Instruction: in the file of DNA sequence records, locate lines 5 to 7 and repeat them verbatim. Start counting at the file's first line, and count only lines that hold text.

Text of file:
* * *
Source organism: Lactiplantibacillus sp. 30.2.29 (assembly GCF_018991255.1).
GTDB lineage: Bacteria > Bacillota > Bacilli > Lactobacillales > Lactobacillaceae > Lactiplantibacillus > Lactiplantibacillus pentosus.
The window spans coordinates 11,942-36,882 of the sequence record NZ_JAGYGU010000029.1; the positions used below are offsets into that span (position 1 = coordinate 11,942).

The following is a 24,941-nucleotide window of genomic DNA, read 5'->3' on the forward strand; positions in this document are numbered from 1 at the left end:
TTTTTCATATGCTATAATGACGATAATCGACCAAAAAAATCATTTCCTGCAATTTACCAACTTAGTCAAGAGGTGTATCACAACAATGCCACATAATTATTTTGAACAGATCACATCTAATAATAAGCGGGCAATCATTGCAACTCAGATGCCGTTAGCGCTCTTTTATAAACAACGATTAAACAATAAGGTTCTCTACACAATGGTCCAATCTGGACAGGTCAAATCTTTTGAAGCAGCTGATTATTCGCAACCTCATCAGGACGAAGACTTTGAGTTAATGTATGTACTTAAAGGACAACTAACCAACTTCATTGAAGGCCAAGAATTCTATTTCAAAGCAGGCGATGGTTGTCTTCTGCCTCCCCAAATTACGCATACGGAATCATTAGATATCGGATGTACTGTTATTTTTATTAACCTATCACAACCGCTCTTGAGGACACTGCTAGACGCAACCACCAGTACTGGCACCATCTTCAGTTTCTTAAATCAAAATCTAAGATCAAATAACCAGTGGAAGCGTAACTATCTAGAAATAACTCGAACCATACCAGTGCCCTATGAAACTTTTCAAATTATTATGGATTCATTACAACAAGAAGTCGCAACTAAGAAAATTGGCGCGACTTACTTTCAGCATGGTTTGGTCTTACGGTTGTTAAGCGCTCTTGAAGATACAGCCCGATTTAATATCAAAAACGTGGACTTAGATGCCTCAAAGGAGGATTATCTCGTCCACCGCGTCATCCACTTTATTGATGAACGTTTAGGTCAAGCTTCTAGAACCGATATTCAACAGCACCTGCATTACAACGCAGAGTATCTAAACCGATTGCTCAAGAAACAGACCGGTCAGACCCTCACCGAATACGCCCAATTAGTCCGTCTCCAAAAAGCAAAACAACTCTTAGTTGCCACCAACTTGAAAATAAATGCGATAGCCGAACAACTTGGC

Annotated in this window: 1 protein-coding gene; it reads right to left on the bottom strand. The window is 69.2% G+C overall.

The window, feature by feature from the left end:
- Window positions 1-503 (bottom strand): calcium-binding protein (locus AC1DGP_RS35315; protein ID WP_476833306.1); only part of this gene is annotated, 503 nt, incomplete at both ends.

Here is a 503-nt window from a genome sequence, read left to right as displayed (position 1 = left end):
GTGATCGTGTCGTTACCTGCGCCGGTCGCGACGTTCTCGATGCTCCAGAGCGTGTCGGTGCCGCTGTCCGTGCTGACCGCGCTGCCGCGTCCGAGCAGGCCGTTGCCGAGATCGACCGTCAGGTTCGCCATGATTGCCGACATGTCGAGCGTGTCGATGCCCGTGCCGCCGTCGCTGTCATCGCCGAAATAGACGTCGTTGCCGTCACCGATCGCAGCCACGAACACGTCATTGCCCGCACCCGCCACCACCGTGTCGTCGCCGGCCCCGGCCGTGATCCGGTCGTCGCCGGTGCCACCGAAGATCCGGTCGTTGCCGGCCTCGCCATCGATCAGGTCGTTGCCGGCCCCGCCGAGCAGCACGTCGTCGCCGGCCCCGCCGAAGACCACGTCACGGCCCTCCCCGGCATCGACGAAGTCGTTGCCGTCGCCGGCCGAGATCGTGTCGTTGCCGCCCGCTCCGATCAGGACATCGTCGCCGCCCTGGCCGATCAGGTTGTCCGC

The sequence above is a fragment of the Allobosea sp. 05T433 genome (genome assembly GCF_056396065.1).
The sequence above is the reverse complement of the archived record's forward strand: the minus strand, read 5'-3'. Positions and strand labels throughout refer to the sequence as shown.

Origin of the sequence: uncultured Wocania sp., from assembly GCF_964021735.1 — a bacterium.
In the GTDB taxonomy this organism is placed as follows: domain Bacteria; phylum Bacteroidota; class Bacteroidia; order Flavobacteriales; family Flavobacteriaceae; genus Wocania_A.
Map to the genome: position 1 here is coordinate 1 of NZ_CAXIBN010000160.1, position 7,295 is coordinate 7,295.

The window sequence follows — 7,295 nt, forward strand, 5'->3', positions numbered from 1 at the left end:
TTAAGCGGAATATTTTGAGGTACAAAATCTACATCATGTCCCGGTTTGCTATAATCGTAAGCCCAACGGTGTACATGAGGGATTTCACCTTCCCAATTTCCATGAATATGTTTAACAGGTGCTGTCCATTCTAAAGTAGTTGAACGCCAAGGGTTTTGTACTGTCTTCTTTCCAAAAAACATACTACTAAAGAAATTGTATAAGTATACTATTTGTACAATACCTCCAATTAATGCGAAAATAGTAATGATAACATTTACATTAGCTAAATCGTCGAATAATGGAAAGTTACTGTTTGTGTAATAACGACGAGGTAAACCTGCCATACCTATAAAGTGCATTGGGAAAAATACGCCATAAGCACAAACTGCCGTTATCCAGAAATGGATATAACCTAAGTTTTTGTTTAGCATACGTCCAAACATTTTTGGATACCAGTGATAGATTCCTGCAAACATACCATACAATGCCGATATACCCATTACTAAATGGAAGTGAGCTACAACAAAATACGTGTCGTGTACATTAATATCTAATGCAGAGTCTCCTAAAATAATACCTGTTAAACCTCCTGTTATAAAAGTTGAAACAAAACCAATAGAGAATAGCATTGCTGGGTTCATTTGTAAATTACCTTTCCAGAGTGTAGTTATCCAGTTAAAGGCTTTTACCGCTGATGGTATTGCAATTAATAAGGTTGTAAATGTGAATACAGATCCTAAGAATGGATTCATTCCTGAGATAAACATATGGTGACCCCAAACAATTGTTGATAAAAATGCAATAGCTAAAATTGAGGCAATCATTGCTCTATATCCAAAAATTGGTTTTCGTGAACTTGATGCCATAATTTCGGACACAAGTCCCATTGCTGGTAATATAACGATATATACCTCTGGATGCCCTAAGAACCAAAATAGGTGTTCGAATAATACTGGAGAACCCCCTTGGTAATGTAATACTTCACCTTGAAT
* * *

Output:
TTTTTCATATGCTATAATGACGATAATCGACCAAAAAAATCATTTCCTGCAATTTACCAACTTAGTCAAGAGGTGTATCACAACAATGCCACATAATTATTTTGAACAGATCACATCTAATAATAAGCGGGCAATCATTGCAACTCAGATGCCGTTAGCGCTCTTTTATAAACAACGATTAAACAATAAGGTTCTCTACACAATGGTCCAATCTGGACAGGTCAAATCTTTTGAAGCAGCTGATTATTCGCAACCTCATCAGGACGAAGACTTTGAGTTAATGTATGTACTTAAAGGACAACTAACCAACTTCATTGAAGGCCAAGAATTCTATTTCAAAGCAGGCGATGGTTGTCTTCTGCCTCCCCAAATTACGCATACGGAATCATTAGATATCGGATGTACTGTTATTTTTATTAACCTATCACAACCGCTCTTGAGGACACTGCTAGACGCAACCACCAGTACTGGCACCATCTTCAGTTTCTTAAATCAAAATCTAAGATCAAATAACCAGTGGAAGCGTAACTATCTAGAAATAACTCGAACCATACCAGTGCCCTATGAAACTTTTCAAATTATTATGGATTCATTACAACAAGAAGTCGCAACTAAGAAAATTGGCGCGACTTACTTTCAGCATGGTTTGGTCTTACGGTTGTTAAGCGCTCTTGAAGATACAGCCCGATTTAATATCAAAAACGTGGACTTAGATGCCTCAAAGGAGGATTATCTCGTCCACCGCGTCATCCACTTTATTGATGAACGTTTAGGTCAAGCTTCTAGAACCGATATTCAACAGCACCTGCATTACAACGCAGAGTATCTAAACCGATTGCTCAAGAAACAGACCGGTCAGACCCTCACCGAATACGCCCAATTAGTCCGTCTCCAAAAAGCAAAACAACTCTTAGTTGCCACCAACTTGAAAATAAATGCGATAGCCGAACAACTTGGC

Annotated in this window: 1 protein-coding gene; it reads right to left on the bottom strand. The window is 69.2% G+C overall.

The window, feature by feature from the left end: